Do it now. This is one of the exasperated refrains of motherhood. Nothing is so maddening as having to repeat myself several times, waiting for one child or another to move on a request I've made or a directive I've given. Old family folklore has it that my mother-in-law used to reach the end of her rope, particularly when stalling about homework was involved, and shout in a maniacal voice, "Do it now! Do it now! Do it now!" I may have sputtered the same words once. Maybe twice.
Be nice. It's really one of the most basic things about being human. Be nice to others. Treat them as you wish to be treat. When our children are little and are greeting a new sibling or are playing alongside another child, we often gently tell them "Be nice." As they get older, the direction can sometimes be more complex, even harder to follow. "Be nice" to people who rub you the wrong way. "Be nice" to the mean girls in the school cafeteria. "Be nice" to the kids who other kids might make fun of you for being nice to. "Be nice" to the one who broke your heart. "Be nice" to the teacher who you think is mean. "Be nice" to yourself.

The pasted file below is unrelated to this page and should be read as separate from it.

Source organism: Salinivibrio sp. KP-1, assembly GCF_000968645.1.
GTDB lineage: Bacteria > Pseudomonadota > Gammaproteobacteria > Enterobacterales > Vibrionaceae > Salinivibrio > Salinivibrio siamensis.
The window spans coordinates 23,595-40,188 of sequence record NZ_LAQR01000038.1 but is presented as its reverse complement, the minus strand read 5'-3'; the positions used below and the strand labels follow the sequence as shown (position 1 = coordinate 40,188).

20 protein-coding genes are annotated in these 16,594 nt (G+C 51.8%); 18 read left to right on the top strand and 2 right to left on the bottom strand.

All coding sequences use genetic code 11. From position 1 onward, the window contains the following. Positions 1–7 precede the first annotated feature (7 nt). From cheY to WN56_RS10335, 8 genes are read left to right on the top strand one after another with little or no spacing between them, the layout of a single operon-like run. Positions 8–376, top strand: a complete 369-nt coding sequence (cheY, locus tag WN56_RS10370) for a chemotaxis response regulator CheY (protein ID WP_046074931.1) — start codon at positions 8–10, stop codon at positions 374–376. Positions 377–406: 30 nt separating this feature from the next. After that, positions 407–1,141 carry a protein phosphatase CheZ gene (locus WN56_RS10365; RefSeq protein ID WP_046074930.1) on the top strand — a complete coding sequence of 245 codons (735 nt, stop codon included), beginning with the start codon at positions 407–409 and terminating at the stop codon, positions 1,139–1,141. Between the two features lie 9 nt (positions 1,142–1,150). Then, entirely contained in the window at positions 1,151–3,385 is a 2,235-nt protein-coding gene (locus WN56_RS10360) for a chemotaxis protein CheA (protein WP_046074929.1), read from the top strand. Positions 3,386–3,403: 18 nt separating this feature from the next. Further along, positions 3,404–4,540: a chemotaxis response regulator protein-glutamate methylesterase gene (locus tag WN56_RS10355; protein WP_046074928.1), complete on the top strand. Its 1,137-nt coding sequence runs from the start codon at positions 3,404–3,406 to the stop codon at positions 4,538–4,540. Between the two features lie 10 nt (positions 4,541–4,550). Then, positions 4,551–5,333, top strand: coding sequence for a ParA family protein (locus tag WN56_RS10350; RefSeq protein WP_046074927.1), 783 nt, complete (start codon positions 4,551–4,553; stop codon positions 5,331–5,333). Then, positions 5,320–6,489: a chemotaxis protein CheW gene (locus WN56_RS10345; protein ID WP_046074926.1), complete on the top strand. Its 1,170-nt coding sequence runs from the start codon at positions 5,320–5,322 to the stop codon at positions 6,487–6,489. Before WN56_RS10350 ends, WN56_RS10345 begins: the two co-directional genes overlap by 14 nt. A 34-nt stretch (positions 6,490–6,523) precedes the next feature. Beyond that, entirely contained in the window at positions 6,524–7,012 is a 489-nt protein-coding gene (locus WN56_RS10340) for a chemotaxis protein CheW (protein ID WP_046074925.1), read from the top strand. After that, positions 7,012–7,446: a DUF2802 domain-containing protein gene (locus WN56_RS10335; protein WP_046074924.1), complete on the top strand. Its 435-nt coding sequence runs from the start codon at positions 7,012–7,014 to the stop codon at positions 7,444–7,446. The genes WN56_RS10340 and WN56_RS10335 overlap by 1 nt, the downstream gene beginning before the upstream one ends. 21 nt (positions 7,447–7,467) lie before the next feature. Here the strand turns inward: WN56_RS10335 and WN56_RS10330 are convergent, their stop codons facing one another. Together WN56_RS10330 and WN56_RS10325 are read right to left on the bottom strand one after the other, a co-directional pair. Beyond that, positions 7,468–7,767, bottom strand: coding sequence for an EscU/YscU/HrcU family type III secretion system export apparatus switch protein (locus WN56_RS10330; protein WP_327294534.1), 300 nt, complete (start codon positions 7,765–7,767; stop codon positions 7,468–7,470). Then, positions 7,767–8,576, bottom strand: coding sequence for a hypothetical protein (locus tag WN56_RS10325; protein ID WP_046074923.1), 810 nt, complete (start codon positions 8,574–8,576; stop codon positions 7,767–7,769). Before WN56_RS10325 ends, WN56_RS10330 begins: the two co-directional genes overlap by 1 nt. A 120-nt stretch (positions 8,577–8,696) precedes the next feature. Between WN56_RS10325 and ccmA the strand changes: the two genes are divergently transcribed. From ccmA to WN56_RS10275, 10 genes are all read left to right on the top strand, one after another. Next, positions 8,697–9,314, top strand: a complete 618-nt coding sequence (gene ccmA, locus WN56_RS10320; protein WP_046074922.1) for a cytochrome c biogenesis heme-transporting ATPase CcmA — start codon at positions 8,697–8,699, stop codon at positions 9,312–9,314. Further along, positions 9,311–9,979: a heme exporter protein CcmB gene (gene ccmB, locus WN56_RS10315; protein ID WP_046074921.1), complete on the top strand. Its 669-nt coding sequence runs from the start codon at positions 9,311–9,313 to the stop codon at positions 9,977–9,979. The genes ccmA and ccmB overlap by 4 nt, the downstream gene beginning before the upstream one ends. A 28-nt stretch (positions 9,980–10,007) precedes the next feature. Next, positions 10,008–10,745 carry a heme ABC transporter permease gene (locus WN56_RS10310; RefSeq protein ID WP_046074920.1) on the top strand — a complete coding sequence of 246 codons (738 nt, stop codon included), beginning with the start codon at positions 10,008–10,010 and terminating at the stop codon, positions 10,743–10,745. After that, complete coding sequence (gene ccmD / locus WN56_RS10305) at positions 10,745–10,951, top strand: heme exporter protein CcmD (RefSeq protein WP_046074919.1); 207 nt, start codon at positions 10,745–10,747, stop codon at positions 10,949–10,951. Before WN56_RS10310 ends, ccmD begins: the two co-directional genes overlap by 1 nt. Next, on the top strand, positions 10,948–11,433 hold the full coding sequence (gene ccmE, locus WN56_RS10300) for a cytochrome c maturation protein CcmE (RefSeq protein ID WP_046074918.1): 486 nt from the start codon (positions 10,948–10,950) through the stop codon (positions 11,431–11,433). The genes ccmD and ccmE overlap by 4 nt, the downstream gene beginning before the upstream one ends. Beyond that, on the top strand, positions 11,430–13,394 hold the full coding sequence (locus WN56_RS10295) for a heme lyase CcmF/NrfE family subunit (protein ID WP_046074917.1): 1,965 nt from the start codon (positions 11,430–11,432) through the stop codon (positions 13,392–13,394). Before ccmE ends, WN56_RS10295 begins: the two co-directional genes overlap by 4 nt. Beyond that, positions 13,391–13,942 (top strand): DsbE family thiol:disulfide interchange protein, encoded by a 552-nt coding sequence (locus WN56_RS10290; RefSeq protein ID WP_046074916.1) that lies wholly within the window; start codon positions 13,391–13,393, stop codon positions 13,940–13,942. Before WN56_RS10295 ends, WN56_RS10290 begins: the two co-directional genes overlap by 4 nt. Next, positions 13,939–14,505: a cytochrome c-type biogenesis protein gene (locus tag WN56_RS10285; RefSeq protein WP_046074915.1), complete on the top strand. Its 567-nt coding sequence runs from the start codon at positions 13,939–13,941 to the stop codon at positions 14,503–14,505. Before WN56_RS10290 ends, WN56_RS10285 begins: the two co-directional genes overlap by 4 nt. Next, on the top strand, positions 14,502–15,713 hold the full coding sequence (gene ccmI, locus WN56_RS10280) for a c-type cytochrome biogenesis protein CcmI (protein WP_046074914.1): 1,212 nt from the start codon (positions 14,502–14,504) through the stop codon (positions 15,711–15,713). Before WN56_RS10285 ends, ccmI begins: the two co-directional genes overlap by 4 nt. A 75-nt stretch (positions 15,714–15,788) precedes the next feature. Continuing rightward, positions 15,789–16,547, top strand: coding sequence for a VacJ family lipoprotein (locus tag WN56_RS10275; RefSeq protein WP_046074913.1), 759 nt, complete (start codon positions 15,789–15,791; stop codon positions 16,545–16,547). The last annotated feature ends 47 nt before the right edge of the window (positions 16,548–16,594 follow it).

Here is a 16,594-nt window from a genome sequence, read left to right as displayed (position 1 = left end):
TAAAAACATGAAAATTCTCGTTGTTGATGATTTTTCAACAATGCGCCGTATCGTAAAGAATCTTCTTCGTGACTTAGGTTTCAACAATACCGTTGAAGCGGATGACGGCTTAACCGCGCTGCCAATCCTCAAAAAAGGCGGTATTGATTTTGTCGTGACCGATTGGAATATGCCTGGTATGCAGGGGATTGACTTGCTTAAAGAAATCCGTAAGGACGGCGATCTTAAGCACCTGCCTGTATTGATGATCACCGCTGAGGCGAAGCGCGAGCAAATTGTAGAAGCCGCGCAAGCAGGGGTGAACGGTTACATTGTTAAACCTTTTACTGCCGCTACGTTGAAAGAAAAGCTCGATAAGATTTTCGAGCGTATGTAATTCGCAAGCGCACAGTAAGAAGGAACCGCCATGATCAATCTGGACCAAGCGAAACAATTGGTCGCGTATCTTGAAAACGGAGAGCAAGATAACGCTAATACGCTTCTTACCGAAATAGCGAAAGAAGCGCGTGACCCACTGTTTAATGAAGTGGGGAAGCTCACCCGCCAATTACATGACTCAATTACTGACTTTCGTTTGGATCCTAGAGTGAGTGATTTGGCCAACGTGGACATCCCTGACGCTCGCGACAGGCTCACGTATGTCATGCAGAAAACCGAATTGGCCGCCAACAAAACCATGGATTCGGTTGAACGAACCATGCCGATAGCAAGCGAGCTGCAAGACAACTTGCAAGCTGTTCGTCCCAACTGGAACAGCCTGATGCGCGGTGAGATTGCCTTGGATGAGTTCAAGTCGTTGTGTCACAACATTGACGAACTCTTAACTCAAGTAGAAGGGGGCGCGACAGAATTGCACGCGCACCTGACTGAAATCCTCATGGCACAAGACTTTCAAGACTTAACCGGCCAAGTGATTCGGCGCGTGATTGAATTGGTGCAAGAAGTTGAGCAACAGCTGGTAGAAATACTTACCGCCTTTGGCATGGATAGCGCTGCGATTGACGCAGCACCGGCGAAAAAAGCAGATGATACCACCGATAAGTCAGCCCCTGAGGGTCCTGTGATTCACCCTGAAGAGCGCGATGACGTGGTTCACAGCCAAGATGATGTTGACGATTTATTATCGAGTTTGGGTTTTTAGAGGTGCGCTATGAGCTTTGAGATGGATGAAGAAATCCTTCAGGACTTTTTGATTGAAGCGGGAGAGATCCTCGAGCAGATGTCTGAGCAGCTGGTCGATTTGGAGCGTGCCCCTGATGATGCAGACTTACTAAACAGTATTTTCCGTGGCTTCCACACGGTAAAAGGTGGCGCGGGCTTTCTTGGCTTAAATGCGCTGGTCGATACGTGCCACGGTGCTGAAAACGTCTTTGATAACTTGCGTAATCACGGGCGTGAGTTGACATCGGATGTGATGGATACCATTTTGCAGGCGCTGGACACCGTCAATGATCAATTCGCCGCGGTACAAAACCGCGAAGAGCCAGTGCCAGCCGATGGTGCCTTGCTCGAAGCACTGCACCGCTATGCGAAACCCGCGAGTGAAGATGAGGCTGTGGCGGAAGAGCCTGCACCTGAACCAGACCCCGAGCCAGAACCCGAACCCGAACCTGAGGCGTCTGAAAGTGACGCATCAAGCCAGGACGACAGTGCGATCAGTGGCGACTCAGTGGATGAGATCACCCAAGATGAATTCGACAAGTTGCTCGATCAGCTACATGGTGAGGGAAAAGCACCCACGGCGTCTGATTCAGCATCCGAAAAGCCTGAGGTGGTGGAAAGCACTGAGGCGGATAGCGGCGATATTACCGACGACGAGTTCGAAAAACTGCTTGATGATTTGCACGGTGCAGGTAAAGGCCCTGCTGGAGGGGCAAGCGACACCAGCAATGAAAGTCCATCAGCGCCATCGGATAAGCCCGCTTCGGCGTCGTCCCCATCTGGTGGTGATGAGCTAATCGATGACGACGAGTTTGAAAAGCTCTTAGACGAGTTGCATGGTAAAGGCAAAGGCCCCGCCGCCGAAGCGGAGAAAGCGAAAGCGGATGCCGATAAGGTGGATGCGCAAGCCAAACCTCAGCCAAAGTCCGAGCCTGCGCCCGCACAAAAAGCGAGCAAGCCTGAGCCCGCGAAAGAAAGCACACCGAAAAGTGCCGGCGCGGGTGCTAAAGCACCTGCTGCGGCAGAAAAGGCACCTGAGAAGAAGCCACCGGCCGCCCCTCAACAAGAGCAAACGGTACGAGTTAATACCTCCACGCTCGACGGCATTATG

Go ahead. Our jobs as mothers, as parents, is to hold our children's hands while they are little...and sometimes when they are big. At some point, though, we let go, nudge them forward and tell them "go ahead." We say it as they take their first teetering steps, as they push off for the first time with no training wheels. We say it as they get on the school bus or they stand in front of the class to share their project. When our children are reluctant or fearful, we might want to swallow those words, to save them for a better time. Yes, sometimes "go ahead" are two of the scariest words we can think to say, but we know they are words of love. As the mother of new driver and a child just a blink away from college, I know the loving terror and joy of this refrain.
I love you. All the other refrains of motherhood are really just alternate ways of singing this one. If the only refrain my children remember is "I love you," I will have done my job.